Attitudes toward depression among Japanese non-psychiatric medical doctors: a cross-sectional study
1 Center for Suicide Prevention, National Institute of Mental Health, National Center of Neurology and Psychiatry, Kodaira, Tokyo, Japan
2 Hyogo Mental Health Center, Kobe, Hyogo, Japan
3 Department of Functional Diagnostic Science, Division of Health Science, Osaka University Graduate School of Medicine, Suita, Osaka, Japan
4 Osaka Association of Psychiatric Clinics, Osaka, Japan
5 Department of Health Services and Population Research, Institute of Psychiatry at King's College London, London, UK
6 School of Health Sciences, City University London, London, UK
7 Department of Neuropsychopharmacology, National Institute of Mental Health, National Center of Neurology and Psychiatry, Kodaira, Tokyo, Japan
8 Section of Medical Research for Suicide, Center for Suicide Prevention, National Institute of Mental Health, National Center of Neurology and Psychiatry, 4-1-1 Ogawahigashimachi, Kodaira, Tokyo, 187-8553, Japan
BMC Research Notes 2012, 5:441 doi:10.1186/1756-0500-5-441Published: 16 August 2012
Under-recognition of depression is common in many countries. Education of medical staff, focusing on their attitudes towards depression, may be necessary to change their behavior and enhance recognition of depression. Several studies have previously reported on attitudes toward depression among general physicians. However, little is known about attitudes of non-psychiatric doctors in Japan. In the present study, we surveyed non-psychiatric doctors’ attitude toward depression.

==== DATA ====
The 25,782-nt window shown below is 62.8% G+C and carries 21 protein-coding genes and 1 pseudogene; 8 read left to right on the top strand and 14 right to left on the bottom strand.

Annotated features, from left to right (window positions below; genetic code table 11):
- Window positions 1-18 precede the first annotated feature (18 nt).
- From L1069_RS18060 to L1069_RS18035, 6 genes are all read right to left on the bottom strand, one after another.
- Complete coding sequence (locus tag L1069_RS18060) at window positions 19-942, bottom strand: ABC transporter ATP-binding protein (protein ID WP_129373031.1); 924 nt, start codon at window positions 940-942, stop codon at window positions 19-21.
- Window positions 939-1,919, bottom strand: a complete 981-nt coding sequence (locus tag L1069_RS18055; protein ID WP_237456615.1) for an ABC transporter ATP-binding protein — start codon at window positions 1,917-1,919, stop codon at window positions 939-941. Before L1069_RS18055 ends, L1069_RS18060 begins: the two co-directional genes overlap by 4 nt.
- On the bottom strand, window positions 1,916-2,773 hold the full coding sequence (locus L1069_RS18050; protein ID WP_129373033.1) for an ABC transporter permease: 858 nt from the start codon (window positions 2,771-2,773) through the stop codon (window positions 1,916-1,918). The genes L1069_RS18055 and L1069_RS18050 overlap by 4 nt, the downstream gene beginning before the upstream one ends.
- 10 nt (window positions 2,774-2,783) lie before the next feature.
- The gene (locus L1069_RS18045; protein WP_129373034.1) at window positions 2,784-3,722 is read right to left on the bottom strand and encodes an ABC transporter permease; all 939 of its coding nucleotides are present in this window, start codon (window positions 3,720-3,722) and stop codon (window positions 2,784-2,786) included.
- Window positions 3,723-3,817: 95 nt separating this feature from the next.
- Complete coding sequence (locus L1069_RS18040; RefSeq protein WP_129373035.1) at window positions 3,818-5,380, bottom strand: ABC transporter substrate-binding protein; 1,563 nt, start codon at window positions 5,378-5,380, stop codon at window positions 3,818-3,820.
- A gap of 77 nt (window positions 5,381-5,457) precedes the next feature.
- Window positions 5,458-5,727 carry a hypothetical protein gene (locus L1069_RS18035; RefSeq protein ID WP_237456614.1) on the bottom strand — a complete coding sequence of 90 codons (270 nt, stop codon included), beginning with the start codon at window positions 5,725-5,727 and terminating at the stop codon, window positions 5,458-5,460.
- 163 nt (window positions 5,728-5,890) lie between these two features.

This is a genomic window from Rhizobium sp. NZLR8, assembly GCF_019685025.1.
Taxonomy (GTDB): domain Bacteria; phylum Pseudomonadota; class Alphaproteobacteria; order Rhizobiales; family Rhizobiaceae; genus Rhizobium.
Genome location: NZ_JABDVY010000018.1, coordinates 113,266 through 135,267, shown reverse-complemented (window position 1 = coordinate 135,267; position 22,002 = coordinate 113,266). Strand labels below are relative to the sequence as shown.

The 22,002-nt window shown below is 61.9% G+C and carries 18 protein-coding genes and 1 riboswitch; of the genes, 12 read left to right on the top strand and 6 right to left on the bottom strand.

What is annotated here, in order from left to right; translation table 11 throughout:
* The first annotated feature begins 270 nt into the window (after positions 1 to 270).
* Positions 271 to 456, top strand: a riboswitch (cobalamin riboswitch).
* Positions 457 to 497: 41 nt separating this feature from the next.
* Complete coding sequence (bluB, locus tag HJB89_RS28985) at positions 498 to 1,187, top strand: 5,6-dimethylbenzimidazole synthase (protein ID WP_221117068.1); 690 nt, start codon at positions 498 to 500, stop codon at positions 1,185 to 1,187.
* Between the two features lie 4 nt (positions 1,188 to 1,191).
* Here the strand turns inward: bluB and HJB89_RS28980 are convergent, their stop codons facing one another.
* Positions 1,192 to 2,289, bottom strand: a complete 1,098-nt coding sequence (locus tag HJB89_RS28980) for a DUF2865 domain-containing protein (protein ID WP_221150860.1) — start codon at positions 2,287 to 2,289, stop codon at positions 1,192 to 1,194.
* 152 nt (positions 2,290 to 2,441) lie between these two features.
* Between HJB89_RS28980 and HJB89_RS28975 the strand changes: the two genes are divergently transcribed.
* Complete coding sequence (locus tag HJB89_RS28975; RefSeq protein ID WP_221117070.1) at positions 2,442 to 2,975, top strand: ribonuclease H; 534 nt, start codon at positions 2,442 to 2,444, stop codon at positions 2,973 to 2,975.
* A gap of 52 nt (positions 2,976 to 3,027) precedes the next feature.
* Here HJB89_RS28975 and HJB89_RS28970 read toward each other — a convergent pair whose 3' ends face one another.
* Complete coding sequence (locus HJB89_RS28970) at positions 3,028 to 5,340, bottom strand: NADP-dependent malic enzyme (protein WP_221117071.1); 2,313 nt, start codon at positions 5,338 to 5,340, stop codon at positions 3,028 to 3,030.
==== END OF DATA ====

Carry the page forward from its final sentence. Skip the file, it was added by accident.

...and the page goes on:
The inclusion criteria of participants in the present study were as follows: 1) Japanese non-psychiatric doctors and 2) attendees in educational opportunities regarding depression care. We conveniently approached two populations: 1) a workshop to depression care for non-psychiatric doctors and 2) a general physician-psychiatrist (G-P) network group. We contacted 367 subjects. Attitudes toward depression were measured using the Depression Attitude Questionnaire (DAQ), a 20-item self-report questionnaire developed for general physicians. We report scores of each DAQ item and factors derived from exploratory factor analysis.
We received responses from 230 subjects, and we used DAQ data from 187 non-psychiatric doctors who met the inclusion criteria. All non-psychiatric doctors (n = 187) disagreed with "I feel comfortable in dealing with depressed patients' needs," while 60 % (n = 112) agreed with "Working with depressed patients is heavy going." Factor analysis indicated these items comprised a factor termed "Depression should be treated by psychiatrists" - to which 54 % of doctors (n = 101) agreed. Meanwhile, 67 % of doctors (n = 126) thought that nurses could be useful in depressed patient support. The three factors derived from the Japanese DAQ differed from models previously derived from British GP samples. The attitude of Japanese non-psychiatric doctors concerning whether depression should be treated by psychiatrists was markedly different to that of British GPs.
Japanese non-psychiatric doctors believe that depression care is beyond the scope of their duties. It is suggested that educational programs or guidelines for depression care developed in other countries such as the UK are not directly adaptable for Japanese non-psychiatric doctors. Developing a focused educational program that motivates non-psychiatric doctors to play a role in depression care is necessary to enhance recognition and treatment of depression in Japan.